There’s a story about the day Sho Kosugi first arrived in the United States in pursuit of his dream of movie stardom. As the legend goes — for surely anything related to Sho Kosugi must qualify as legend, shrouded in myth, mist, and mystery — Sho stepped off the plane at LAX and meant to board a bus bound for Los Angeles’ Little Tokyo district, where he intended to begin building his new life. Unfortunately, the young Kosugi could neither read nor understand very much English and so got on the wrong bus. Eventually, he found himself deposited in a rough part of town where he was promptly set upon by a trio of knife-wielding thugs. Calling upon the martial arts training he’d had while living in Japan, he quickly dispatched one of the assailants and sent the other two fleeing in terror. Somehow, a police car showed up and, after a detour down to the station, Sho finally found his way to Little Tokyo.
As I said way back when in our first review of a Chor Yuen film, and likely in every subsequent review of a Chor Yuen film, discovering his body of work was one of the best cinematic things to happen to me in years. Since that day I first brought home the then newly released DVD of Killer Clans, I’ve made it a point to purchase any of the wuxia films he directed for the Shaw Brothers Studio. Needless to say, the films are not as surprising as they were during those heady first few dates, but I can say we’ve definitely settled down into a very comfortable and happy relationship. His films still prove immensely entertaining, and the more familiar I become with it, the more I notice the differences that occur from one film to the next within what I reckon we should refer to as Yuen’s Martial World.
It seems like there was a period in the history of Hong Kong’s Shaw Bros. Studio when Sir Run Run Shaw had a bright red rotary telephone stored under a cheese dome sitting atop his desk. Whenever a completely loony script landed on his desk, he would calmly pick up the phone and it would automatically dial a pre-programmed number which would be answered by Danny Lee, sitting across the studio, presumably wearing a tight polyester shirt adorned with some distasteful paisley pattern. How else can you explain the man’s appearance in a string of the studio’s first real forays into the world of crazy kungfu? Although the Shaws would produce no small number of truly batty kungfu films, especially during the late 70s and early 80s when the company was on its final leg, their early forays into left field all seemed to have the common denominator of young star Li Hsiu-hsien, soon to become Danny Lee.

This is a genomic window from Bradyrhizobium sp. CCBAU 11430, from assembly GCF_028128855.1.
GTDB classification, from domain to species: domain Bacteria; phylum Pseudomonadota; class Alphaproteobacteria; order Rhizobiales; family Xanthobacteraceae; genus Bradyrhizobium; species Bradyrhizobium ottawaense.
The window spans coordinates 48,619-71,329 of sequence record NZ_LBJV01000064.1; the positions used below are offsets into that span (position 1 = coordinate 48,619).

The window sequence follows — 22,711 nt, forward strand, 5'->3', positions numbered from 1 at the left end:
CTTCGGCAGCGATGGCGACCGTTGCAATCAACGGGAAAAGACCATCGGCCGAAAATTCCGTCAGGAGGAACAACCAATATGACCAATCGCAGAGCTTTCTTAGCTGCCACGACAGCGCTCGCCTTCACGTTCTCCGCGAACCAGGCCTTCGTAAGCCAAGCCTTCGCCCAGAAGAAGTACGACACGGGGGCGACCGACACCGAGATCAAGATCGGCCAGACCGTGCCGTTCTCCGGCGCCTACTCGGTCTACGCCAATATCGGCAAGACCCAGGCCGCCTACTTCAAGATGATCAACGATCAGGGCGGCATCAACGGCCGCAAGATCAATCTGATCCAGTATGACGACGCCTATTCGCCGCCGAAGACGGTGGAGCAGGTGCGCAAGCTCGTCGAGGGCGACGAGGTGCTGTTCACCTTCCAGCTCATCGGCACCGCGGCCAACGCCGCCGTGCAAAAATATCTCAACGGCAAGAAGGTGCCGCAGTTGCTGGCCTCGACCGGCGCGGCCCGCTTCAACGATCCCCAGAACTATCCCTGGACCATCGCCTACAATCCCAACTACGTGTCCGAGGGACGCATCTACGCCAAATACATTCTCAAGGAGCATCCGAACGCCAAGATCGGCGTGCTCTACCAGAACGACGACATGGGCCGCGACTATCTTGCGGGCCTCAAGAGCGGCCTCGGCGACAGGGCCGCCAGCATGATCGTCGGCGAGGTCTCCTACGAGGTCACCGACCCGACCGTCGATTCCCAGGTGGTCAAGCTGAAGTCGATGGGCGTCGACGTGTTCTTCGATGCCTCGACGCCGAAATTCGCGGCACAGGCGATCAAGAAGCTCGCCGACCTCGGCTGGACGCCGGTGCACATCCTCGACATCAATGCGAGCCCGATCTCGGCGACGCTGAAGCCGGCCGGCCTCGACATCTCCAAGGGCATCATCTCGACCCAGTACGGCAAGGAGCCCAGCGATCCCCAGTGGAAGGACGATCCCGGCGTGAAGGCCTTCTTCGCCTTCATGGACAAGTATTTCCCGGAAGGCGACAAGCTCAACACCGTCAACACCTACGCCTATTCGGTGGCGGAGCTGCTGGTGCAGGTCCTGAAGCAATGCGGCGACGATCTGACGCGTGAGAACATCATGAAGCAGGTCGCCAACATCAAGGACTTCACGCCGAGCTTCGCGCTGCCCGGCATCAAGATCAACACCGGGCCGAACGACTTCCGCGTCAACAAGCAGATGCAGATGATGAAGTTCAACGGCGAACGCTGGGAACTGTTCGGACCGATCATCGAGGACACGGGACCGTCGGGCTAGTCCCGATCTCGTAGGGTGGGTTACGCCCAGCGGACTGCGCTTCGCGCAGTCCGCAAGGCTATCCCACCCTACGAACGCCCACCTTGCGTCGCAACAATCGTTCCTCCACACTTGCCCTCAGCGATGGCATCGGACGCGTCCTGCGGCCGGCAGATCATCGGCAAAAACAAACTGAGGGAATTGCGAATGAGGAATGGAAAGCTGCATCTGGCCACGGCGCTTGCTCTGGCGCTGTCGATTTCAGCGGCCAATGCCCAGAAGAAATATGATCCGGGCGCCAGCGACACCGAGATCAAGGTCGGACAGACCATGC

The wonderful thing about Battle Beneath the Earth is that it allows even an underachiever like myself with no college edukation to feel that he has a breadth of scientific knowledge superior to that of its makers. On more than one occasion while watching it I was able to point at the screen and exclaim, “Der, that can’t not happen! Har!” For instance, I don’t know anything about geology, but I know that molten lava is hot, and that you can’t just daintily step over a stream of it as if it were a crack in the sidewalk. Also, if digging a tunnel between China and the U.S. were as easy as this film makes it out to be, China’s biggest problem would be the steady influx of six-to-eight year-old American boys constantly emerging from holes hither and yon to excitedly wave their shovels at people.
If you wanted to, it seems like you could draw up a sort of family tree of the films Indian superstar Amitabh Bachchan made during his late seventies to mid eighties prime, tracing each of those movies’ origins along three very distinct lines, each leading back to a particular career-defining blockbuster that provided the template for much of what was to come. Of course, while Bachchan would star in films that were virtual remakes of Deewaar, Sholay and Don over the course of his career, the lines leading back to those three classics would not always be perfectly straight. For one would also have to consider films like 1978’s Be-Sharam, which draw upon elements of all three.